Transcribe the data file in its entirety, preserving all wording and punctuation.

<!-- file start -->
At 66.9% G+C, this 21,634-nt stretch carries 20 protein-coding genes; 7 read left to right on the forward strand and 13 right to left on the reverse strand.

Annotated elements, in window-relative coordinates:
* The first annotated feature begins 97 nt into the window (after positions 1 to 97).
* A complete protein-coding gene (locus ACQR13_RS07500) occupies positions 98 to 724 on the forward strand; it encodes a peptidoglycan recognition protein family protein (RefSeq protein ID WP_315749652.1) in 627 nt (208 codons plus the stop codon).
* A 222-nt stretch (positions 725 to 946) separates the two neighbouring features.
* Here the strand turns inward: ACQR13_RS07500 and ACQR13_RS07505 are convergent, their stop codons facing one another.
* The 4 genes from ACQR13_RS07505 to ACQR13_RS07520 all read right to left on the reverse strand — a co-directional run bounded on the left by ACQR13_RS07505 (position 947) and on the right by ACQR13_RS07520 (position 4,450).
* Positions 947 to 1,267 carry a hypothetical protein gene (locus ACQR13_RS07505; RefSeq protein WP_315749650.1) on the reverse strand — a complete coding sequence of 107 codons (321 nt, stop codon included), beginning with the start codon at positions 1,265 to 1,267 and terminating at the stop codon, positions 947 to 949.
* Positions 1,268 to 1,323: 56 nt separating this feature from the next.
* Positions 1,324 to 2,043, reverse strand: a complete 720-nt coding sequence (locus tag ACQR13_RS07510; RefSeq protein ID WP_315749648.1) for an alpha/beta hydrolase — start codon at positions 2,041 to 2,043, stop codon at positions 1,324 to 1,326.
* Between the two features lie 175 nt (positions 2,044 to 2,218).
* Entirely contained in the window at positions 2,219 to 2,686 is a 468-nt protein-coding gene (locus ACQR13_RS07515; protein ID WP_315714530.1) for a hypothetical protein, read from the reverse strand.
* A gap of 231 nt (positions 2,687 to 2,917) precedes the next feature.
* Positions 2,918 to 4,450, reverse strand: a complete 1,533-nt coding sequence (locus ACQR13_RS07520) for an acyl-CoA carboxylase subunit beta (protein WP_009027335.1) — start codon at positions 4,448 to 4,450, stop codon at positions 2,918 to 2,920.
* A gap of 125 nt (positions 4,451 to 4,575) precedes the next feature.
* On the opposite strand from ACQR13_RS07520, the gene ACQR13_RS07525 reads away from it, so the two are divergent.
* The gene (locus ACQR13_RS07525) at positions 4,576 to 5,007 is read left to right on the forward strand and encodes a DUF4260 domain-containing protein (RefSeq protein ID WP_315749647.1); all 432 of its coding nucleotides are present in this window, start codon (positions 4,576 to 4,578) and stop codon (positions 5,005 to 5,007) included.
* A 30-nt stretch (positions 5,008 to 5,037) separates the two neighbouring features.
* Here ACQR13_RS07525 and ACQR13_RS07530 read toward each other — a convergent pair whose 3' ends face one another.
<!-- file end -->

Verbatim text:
At 66.9% G+C, this 21,634-nt stretch carries 20 protein-coding genes; 7 read left to right on the forward strand and 13 right to left on the reverse strand.

Annotated elements, in window-relative coordinates:
* The first annotated feature begins 97 nt into the window (after positions 1 to 97).
* A complete protein-coding gene (locus ACQR13_RS07500) occupies positions 98 to 724 on the forward strand; it encodes a peptidoglycan recognition protein family protein (RefSeq protein ID WP_315749652.1) in 627 nt (208 codons plus the stop codon).
* A 222-nt stretch (positions 725 to 946) separates the two neighbouring features.
* Here the strand turns inward: ACQR13_RS07500 and ACQR13_RS07505 are convergent, their stop codons facing one another.
* The 4 genes from ACQR13_RS07505 to ACQR13_RS07520 all read right to left on the reverse strand — a co-directional run bounded on the left by ACQR13_RS07505 (position 947) and on the right by ACQR13_RS07520 (position 4,450).
* Positions 947 to 1,267 carry a hypothetical protein gene (locus ACQR13_RS07505; RefSeq protein WP_315749650.1) on the reverse strand — a complete coding sequence of 107 codons (321 nt, stop codon included), beginning with the start codon at positions 1,265 to 1,267 and terminating at the stop codon, positions 947 to 949.
* Positions 1,268 to 1,323: 56 nt separating this feature from the next.
* Positions 1,324 to 2,043, reverse strand: a complete 720-nt coding sequence (locus tag ACQR13_RS07510; RefSeq protein ID WP_315749648.1) for an alpha/beta hydrolase — start codon at positions 2,041 to 2,043, stop codon at positions 1,324 to 1,326.
* Between the two features lie 175 nt (positions 2,044 to 2,218).
* Entirely contained in the window at positions 2,219 to 2,686 is a 468-nt protein-coding gene (locus ACQR13_RS07515; protein ID WP_315714530.1) for a hypothetical protein, read from the reverse strand.
* A gap of 231 nt (positions 2,687 to 2,917) precedes the next feature.
* Positions 2,918 to 4,450, reverse strand: a complete 1,533-nt coding sequence (locus ACQR13_RS07520) for an acyl-CoA carboxylase subunit beta (protein WP_009027335.1) — start codon at positions 4,448 to 4,450, stop codon at positions 2,918 to 2,920.
* A gap of 125 nt (positions 4,451 to 4,575) precedes the next feature.
* On the opposite strand from ACQR13_RS07520, the gene ACQR13_RS07525 reads away from it, so the two are divergent.
* The gene (locus ACQR13_RS07525) at positions 4,576 to 5,007 is read left to right on the forward strand and encodes a DUF4260 domain-containing protein (RefSeq protein ID WP_315749647.1); all 432 of its coding nucleotides are present in this window, start codon (positions 4,576 to 4,578) and stop codon (positions 5,005 to 5,007) included.
* A 30-nt stretch (positions 5,008 to 5,037) separates the two neighbouring features.
* Here ACQR13_RS07525 and ACQR13_RS07530 read toward each other — a convergent pair whose 3' ends face one another.